He became a household name after creating the legendary movie Umrao Jaan. A poet at heart, painter since childhood, lover of Sufi music, and a revivalist of handicraft, Muzzafar Ali is a man in constant quest mode. Hailing from the royal Muslim family of Kotwara, he describes his life as a constant journey of self-discovery. We catch up with him to find out more about his life and his home.
You have a beautiful home, the House of Kotwara. What does home mean to you?
My home is a dialogue with me. I am a painter and I love indulging in craftwork. Home is a place where I can fulfil my aspiration for beauty, but it’s a continuous human affair. I have a passion for working with the pure sense of artistry and craftsmanship, which is never-ending. In this process, you can also create some ‘ghastly horrors’ if the quest remains incomplete and then you may have to live with your mistakes. If in your quest, you do not go deep enough, that is what happens. People say little knowledge is a dangerous thing. I feel that more than that a closed mind is a dangerous thing. If you feel you know everything it’s the beginning of the end and one’s entry into the world of ugliness
You have an eye for beauty, from films to fashion to art – is it inborn or is it something that one can cultivate over the years?
It’s a mix of both, actually. Art is inherent and yet the passion needs to be nurtured and chiselled with exposure to great experiences. I feel you have to be in a quest mode in life, and then one thing just leads to another. If one door is opened, you find all doors opening, but you have to make the effort and take the initiative to open that first door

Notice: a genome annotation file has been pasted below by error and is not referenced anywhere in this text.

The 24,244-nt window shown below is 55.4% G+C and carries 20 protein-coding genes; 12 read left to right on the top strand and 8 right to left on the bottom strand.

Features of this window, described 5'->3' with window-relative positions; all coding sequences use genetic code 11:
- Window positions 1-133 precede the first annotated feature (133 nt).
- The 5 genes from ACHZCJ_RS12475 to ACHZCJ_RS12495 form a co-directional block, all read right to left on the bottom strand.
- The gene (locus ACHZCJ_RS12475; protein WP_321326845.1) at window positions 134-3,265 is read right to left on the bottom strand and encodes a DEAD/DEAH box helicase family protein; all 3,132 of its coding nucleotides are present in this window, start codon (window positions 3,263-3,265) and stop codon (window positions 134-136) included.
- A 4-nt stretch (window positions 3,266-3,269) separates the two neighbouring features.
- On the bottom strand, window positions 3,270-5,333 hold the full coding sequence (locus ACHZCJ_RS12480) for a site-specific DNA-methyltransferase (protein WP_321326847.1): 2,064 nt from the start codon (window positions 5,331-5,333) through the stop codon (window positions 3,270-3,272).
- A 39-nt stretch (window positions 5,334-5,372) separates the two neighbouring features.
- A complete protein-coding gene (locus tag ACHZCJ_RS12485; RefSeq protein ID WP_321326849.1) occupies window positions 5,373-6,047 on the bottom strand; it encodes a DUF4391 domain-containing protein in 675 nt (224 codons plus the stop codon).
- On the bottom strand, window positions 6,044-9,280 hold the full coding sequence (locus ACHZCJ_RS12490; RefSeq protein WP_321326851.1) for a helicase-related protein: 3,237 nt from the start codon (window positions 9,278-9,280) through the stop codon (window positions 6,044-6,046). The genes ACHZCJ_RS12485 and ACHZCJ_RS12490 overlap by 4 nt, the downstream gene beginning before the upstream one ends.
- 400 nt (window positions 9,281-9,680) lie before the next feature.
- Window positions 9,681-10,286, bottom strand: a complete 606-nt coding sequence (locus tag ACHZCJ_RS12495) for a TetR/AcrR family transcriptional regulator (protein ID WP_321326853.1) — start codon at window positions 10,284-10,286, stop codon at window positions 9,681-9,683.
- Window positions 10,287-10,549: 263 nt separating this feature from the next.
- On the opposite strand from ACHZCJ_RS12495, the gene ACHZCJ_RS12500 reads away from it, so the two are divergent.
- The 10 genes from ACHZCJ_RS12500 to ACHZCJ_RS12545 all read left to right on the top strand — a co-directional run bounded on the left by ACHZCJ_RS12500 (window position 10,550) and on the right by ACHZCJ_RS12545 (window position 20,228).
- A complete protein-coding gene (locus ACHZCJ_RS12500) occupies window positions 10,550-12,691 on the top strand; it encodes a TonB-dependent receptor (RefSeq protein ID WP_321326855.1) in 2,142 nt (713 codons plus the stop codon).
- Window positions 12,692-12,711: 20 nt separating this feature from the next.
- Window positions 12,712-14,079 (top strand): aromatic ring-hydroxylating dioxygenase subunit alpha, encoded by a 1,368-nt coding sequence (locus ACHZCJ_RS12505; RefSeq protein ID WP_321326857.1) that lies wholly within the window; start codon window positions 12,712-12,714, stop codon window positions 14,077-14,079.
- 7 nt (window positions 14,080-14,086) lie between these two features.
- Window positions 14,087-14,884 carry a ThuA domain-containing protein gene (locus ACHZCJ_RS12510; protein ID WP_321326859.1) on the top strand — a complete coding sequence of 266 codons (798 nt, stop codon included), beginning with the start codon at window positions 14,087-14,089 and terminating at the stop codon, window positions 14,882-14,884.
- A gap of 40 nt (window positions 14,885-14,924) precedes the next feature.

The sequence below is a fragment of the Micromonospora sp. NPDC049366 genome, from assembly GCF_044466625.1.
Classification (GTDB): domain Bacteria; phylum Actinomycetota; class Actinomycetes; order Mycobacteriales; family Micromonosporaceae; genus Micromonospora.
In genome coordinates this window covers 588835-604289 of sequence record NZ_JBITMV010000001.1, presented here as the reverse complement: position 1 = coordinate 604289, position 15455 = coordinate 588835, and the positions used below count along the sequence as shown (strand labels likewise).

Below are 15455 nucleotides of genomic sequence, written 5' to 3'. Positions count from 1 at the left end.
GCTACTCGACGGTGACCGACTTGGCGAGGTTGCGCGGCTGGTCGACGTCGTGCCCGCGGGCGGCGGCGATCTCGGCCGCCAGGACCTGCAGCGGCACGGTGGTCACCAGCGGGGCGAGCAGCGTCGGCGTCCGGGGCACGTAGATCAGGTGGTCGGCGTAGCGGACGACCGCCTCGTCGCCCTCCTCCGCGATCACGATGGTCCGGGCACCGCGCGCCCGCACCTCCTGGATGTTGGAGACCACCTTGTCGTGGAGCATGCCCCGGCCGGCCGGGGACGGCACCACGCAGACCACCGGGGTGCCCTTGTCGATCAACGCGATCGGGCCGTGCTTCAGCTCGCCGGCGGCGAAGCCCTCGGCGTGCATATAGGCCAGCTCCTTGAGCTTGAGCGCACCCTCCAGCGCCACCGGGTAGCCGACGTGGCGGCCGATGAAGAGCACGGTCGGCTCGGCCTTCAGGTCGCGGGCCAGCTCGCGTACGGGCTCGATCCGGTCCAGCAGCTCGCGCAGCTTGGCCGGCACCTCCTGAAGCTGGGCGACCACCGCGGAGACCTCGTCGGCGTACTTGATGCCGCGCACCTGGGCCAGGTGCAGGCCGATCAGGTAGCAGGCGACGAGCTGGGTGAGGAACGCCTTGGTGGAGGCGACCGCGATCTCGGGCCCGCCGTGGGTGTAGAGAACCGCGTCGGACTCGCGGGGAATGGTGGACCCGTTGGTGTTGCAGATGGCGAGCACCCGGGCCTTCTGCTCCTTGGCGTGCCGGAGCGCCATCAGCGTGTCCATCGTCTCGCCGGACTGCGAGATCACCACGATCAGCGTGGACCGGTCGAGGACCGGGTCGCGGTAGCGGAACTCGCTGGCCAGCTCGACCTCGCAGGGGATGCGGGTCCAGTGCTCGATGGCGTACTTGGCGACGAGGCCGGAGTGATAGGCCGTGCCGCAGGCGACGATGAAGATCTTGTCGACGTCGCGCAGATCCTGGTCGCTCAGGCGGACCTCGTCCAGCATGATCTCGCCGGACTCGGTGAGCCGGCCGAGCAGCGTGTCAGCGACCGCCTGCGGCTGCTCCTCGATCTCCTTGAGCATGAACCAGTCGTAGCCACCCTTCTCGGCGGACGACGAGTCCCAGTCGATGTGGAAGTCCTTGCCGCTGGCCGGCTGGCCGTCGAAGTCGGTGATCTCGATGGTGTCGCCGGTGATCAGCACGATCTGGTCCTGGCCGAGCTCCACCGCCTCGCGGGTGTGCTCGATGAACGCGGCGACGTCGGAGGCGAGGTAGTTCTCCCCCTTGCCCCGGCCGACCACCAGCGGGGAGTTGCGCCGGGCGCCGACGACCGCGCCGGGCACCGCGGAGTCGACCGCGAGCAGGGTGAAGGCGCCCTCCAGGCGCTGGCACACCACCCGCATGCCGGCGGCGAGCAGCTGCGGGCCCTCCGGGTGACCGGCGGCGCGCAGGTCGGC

Doing up your home has been a labour of love...
It was a process and a dialogue of design that one was engaged with. The main thing has been that you have to see everything with the third eye, and that is the inner eye. Then there is no conflict between the world within and without
What is the best part of the house?
The biggest and the best part of my home is that it allows me to go barefoot. In our Hindustani culture, going barefoot has been a way of life. I feel it’s an amazing way to rouse sensitivity in a human being since the foot has nerve endings connected to almost every part of the body. It makes you far more alert and alive to human experiences if you can feel things literally. For instance, I make durries in my village and when I walk on them, it awakens sensitivity to the human effort. Going barefoot also implies cleanliness and stress on hygiene in the house that allows you to move around like that. In many ways, it means being able to have tactile experiences to the vast beauty around you and awakening your senses to a variety of experiences. For me, anything made by hand or handcrafted is divine and there is a spiritual meaning to it
What type of paintings and art do you like to live with at home?
I know more clearly what I cannot live with and that is any kind of artificiality. I love everything natural and appreciate a sense of honesty and originality. I admire things that come with a sense of history or are high on aesthetics. Art has to be organic. It can be anything, abstract or portraits, but it has be sensuous
What’s keeping you busy and what’s coming next?
I am exploring a few things with my series of films called Dastaan-e-Dastakari. So whether it is the pachikari (marble inlay) work from Agra, or zardozi and chikankari work from Lucknow or brass work at Moradabad, for me it’s a journey into the world of craft in India.